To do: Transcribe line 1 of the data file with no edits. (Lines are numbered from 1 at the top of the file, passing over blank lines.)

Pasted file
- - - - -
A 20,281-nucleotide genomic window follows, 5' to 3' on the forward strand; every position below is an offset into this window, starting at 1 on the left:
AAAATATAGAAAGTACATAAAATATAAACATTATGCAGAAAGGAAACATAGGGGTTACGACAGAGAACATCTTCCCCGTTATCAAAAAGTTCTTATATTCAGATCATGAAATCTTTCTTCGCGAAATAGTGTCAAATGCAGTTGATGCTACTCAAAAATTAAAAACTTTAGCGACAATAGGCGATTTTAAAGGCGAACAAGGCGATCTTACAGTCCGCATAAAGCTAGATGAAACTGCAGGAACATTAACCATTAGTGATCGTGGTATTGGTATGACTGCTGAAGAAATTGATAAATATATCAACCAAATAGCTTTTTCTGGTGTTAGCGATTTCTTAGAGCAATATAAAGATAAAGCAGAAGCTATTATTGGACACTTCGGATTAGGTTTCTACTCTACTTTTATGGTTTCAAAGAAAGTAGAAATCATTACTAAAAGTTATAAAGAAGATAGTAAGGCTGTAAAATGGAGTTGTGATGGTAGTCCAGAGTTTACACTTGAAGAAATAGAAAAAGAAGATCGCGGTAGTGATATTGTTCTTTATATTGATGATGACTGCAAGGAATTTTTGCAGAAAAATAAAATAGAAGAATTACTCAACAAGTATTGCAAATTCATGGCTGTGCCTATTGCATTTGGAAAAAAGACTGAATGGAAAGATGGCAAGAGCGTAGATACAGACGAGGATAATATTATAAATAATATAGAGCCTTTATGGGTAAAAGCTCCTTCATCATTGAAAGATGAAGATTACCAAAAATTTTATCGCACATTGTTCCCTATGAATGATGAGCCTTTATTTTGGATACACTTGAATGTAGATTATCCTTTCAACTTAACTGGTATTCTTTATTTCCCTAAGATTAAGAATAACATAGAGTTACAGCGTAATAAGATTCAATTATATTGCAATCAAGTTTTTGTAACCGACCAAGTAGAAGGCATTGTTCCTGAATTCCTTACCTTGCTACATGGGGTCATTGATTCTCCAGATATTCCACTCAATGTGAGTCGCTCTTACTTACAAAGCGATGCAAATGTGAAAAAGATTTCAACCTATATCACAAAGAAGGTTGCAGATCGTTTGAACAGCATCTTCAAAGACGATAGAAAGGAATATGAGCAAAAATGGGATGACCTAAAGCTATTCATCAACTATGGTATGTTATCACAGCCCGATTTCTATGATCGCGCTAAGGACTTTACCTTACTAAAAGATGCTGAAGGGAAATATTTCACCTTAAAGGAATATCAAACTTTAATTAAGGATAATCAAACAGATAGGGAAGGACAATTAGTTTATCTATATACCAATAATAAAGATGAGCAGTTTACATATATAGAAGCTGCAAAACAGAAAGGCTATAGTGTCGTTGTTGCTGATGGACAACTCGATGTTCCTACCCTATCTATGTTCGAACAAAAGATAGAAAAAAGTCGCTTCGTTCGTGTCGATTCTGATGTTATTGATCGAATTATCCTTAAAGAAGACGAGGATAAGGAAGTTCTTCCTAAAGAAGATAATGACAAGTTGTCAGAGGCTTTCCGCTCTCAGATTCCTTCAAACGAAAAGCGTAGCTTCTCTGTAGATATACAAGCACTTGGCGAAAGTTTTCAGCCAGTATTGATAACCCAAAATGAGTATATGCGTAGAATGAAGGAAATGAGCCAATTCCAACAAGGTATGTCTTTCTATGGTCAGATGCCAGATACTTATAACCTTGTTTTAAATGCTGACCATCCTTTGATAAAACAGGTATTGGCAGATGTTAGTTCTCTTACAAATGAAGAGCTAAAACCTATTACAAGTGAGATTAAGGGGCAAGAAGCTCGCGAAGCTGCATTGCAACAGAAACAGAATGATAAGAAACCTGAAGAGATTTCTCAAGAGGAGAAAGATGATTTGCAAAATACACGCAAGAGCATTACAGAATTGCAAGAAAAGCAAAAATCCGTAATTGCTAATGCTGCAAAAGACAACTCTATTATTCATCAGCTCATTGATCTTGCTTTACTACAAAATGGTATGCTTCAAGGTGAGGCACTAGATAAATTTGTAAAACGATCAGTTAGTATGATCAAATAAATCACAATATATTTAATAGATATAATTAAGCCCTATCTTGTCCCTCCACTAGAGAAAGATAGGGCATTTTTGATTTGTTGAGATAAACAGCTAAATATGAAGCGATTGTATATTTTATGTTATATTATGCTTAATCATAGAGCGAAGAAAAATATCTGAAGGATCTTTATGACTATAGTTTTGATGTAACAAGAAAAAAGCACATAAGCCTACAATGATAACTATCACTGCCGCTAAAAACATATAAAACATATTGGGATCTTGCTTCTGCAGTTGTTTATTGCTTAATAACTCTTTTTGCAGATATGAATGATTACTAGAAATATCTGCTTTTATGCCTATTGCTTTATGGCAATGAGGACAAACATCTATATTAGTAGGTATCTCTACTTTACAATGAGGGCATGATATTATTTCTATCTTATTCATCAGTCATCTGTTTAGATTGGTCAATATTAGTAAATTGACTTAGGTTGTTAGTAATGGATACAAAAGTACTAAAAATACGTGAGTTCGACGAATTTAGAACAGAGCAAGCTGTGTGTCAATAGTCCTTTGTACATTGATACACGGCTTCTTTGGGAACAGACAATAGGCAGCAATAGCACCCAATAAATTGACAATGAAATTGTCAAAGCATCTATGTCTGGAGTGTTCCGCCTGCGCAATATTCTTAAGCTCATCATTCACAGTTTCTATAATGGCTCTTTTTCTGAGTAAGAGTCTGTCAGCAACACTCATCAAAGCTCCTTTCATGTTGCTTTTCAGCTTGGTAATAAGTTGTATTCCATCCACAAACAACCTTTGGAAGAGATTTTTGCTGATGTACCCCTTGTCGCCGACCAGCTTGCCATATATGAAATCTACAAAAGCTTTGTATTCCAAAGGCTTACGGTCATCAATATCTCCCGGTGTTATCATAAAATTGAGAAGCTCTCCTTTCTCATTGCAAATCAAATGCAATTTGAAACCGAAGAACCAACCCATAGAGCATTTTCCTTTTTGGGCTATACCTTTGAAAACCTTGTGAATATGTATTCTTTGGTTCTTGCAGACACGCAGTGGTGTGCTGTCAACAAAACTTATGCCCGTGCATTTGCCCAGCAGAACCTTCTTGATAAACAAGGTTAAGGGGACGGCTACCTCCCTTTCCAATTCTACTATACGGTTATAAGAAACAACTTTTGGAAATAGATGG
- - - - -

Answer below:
A 20,281-nucleotide genomic window follows, 5' to 3' on the forward strand; every position below is an offset into this window, starting at 1 on the left: